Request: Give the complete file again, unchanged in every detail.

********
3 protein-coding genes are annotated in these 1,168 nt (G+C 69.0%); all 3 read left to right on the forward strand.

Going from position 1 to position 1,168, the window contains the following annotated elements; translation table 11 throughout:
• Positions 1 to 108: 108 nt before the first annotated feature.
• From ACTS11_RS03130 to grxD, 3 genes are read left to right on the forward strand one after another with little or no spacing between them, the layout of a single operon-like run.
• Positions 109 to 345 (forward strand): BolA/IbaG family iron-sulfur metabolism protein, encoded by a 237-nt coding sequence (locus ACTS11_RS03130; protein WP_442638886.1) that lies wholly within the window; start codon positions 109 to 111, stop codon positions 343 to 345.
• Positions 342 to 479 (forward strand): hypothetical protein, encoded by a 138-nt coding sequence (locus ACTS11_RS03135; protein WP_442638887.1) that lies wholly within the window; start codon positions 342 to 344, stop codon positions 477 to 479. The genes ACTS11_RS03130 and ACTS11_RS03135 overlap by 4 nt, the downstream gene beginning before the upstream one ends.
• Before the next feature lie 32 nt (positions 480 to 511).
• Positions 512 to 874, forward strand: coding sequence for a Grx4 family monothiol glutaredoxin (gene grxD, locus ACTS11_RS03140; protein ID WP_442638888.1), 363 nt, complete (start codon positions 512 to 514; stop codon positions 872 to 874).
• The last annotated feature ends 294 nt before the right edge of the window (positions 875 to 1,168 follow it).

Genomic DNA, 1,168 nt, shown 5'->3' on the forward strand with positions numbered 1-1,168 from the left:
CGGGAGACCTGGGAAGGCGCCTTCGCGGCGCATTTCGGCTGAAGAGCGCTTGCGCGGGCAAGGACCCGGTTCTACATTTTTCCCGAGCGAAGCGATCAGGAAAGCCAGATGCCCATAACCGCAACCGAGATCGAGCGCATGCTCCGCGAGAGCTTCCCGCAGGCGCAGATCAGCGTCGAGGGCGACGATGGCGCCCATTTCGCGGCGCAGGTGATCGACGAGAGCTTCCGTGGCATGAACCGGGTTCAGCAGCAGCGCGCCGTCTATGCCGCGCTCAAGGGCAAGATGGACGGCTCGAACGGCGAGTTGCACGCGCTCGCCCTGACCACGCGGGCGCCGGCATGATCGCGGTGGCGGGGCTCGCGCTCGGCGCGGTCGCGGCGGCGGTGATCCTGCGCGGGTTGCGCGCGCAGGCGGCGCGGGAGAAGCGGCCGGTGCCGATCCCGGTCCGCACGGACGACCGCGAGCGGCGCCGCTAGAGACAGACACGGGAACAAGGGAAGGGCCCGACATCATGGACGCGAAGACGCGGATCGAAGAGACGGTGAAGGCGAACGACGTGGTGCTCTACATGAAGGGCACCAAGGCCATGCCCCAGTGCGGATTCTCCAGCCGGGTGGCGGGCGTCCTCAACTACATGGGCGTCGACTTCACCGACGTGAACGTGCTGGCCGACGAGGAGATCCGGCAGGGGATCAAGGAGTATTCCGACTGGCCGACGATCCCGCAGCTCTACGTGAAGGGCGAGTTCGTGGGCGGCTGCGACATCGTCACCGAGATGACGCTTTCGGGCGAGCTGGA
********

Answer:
3 protein-coding genes are annotated in these 1,168 nt (G+C 69.0%); all 3 read left to right on the forward strand.

Going from position 1 to position 1,168, the window contains the following annotated elements; translation table 11 throughout:
• Positions 1 to 108: 108 nt before the first annotated feature.
• From ACTS11_RS03130 to grxD, 3 genes are read left to right on the forward strand one after another with little or no spacing between them, the layout of a single operon-like run.
• Positions 109 to 345 (forward strand): BolA/IbaG family iron-sulfur metabolism protein, encoded by a 237-nt coding sequence (locus ACTS11_RS03130; protein WP_442638886.1) that lies wholly within the window; start codon positions 109 to 111, stop codon positions 343 to 345.
• Positions 342 to 479 (forward strand): hypothetical protein, encoded by a 138-nt coding sequence (locus ACTS11_RS03135; protein WP_442638887.1) that lies wholly within the window; start codon positions 342 to 344, stop codon positions 477 to 479. The genes ACTS11_RS03130 and ACTS11_RS03135 overlap by 4 nt, the downstream gene beginning before the upstream one ends.
• Before the next feature lie 32 nt (positions 480 to 511).
• Positions 512 to 874, forward strand: coding sequence for a Grx4 family monothiol glutaredoxin (gene grxD, locus ACTS11_RS03140; protein ID WP_442638888.1), 363 nt, complete (start codon positions 512 to 514; stop codon positions 872 to 874).
• The last annotated feature ends 294 nt before the right edge of the window (positions 875 to 1,168 follow it).

Genomic DNA, 1,168 nt, shown 5'->3' on the forward strand with positions numbered 1-1,168 from the left:
CGGGAGACCTGGGAAGGCGCCTTCGCGGCGCATTTCGGCTGAAGAGCGCTTGCGCGGGCAAGGACCCGGTTCTACATTTTTCCCGAGCGAAGCGATCAGGAAAGCCAGATGCCCATAACCGCAACCGAGATCGAGCGCATGCTCCGCGAGAGCTTCCCGCAGGCGCAGATCAGCGTCGAGGGCGACGATGGCGCCCATTTCGCGGCGCAGGTGATCGACGAGAGCTTCCGTGGCATGAACCGGGTTCAGCAGCAGCGCGCCGTCTATGCCGCGCTCAAGGGCAAGATGGACGGCTCGAACGGCGAGTTGCACGCGCTCGCCCTGACCACGCGGGCGCCGGCATGATCGCGGTGGCGGGGCTCGCGCTCGGCGCGGTCGCGGCGGCGGTGATCCTGCGCGGGTTGCGCGCGCAGGCGGCGCGGGAGAAGCGGCCGGTGCCGATCCCGGTCCGCACGGACGACCGCGAGCGGCGCCGCTAGAGACAGACACGGGAACAAGGGAAGGGCCCGACATCATGGACGCGAAGACGCGGATCGAAGAGACGGTGAAGGCGAACGACGTGGTGCTCTACATGAAGGGCACCAAGGCCATGCCCCAGTGCGGATTCTCCAGCCGGGTGGCGGGCGTCCTCAACTACATGGGCGTCGACTTCACCGACGTGAACGTGCTGGCCGACGAGGAGATCCGGCAGGGGATCAAGGAGTATTCCGACTGGCCGACGATCCCGCAGCTCTACGTGAAGGGCGAGTTCGTGGGCGGCTGCGACATCGTCACCGAGATGACGCTTTCGGGCGAGCTGGA